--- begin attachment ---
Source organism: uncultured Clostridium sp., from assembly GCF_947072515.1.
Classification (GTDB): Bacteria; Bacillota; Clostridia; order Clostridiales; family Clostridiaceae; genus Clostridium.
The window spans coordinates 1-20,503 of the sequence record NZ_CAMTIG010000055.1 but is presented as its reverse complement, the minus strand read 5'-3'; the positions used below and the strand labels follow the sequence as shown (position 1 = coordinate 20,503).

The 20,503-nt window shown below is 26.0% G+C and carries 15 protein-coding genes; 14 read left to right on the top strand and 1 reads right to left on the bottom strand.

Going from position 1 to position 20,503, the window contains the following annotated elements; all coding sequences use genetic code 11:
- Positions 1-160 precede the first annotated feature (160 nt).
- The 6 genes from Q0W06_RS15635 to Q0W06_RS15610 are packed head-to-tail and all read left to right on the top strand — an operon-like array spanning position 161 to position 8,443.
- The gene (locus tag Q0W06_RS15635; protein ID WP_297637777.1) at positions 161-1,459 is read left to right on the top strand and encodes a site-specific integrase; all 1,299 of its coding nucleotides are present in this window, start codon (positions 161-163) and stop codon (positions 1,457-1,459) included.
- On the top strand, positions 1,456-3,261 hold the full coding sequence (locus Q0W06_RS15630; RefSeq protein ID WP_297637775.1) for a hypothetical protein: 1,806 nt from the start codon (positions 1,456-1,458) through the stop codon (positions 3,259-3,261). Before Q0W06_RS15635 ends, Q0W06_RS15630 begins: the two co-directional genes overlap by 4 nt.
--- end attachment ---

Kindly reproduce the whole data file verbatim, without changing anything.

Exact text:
Source organism: uncultured Clostridium sp., from assembly GCF_947072515.1.
Classification (GTDB): Bacteria; Bacillota; Clostridia; order Clostridiales; family Clostridiaceae; genus Clostridium.
The window spans coordinates 1-20,503 of the sequence record NZ_CAMTIG010000055.1 but is presented as its reverse complement, the minus strand read 5'-3'; the positions used below and the strand labels follow the sequence as shown (position 1 = coordinate 20,503).

The 20,503-nt window shown below is 26.0% G+C and carries 15 protein-coding genes; 14 read left to right on the top strand and 1 reads right to left on the bottom strand.

Going from position 1 to position 20,503, the window contains the following annotated elements; all coding sequences use genetic code 11:
- Positions 1-160 precede the first annotated feature (160 nt).
- The 6 genes from Q0W06_RS15635 to Q0W06_RS15610 are packed head-to-tail and all read left to right on the top strand — an operon-like array spanning position 161 to position 8,443.
- The gene (locus tag Q0W06_RS15635; protein ID WP_297637777.1) at positions 161-1,459 is read left to right on the top strand and encodes a site-specific integrase; all 1,299 of its coding nucleotides are present in this window, start codon (positions 161-163) and stop codon (positions 1,457-1,459) included.
- On the top strand, positions 1,456-3,261 hold the full coding sequence (locus Q0W06_RS15630; RefSeq protein ID WP_297637775.1) for a hypothetical protein: 1,806 nt from the start codon (positions 1,456-1,458) through the stop codon (positions 3,259-3,261). Before Q0W06_RS15635 ends, Q0W06_RS15630 begins: the two co-directional genes overlap by 4 nt.